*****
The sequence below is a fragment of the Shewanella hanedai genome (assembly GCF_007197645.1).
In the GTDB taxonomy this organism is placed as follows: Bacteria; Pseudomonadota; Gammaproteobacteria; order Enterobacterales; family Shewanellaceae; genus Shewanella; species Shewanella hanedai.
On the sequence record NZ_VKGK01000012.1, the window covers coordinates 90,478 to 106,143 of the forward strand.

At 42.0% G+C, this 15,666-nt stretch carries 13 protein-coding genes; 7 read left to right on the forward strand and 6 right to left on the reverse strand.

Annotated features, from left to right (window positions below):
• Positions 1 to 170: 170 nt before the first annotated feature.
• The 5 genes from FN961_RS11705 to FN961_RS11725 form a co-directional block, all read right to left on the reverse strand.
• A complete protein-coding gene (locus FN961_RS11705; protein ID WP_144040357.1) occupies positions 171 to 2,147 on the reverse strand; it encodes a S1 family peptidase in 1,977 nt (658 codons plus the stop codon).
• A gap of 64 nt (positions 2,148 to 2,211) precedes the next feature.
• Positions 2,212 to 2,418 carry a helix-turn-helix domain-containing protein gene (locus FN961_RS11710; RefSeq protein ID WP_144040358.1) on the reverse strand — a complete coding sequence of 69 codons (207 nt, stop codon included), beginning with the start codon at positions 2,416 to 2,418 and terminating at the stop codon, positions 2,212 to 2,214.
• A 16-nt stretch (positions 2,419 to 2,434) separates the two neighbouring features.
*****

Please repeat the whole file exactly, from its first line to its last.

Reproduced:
The sequence below is a fragment of the Shewanella hanedai genome (assembly GCF_007197645.1).
In the GTDB taxonomy this organism is placed as follows: Bacteria; Pseudomonadota; Gammaproteobacteria; order Enterobacterales; family Shewanellaceae; genus Shewanella; species Shewanella hanedai.
On the sequence record NZ_VKGK01000012.1, the window covers coordinates 90,478 to 106,143 of the forward strand.

At 42.0% G+C, this 15,666-nt stretch carries 13 protein-coding genes; 7 read left to right on the forward strand and 6 right to left on the reverse strand.

Annotated features, from left to right (window positions below):
• Positions 1 to 170: 170 nt before the first annotated feature.
• The 5 genes from FN961_RS11705 to FN961_RS11725 form a co-directional block, all read right to left on the reverse strand.
• A complete protein-coding gene (locus FN961_RS11705; protein ID WP_144040357.1) occupies positions 171 to 2,147 on the reverse strand; it encodes a S1 family peptidase in 1,977 nt (658 codons plus the stop codon).
• A gap of 64 nt (positions 2,148 to 2,211) precedes the next feature.
• Positions 2,212 to 2,418 carry a helix-turn-helix domain-containing protein gene (locus FN961_RS11710; RefSeq protein ID WP_144040358.1) on the reverse strand — a complete coding sequence of 69 codons (207 nt, stop codon included), beginning with the start codon at positions 2,416 to 2,418 and terminating at the stop codon, positions 2,212 to 2,214.
• A 16-nt stretch (positions 2,419 to 2,434) separates the two neighbouring features.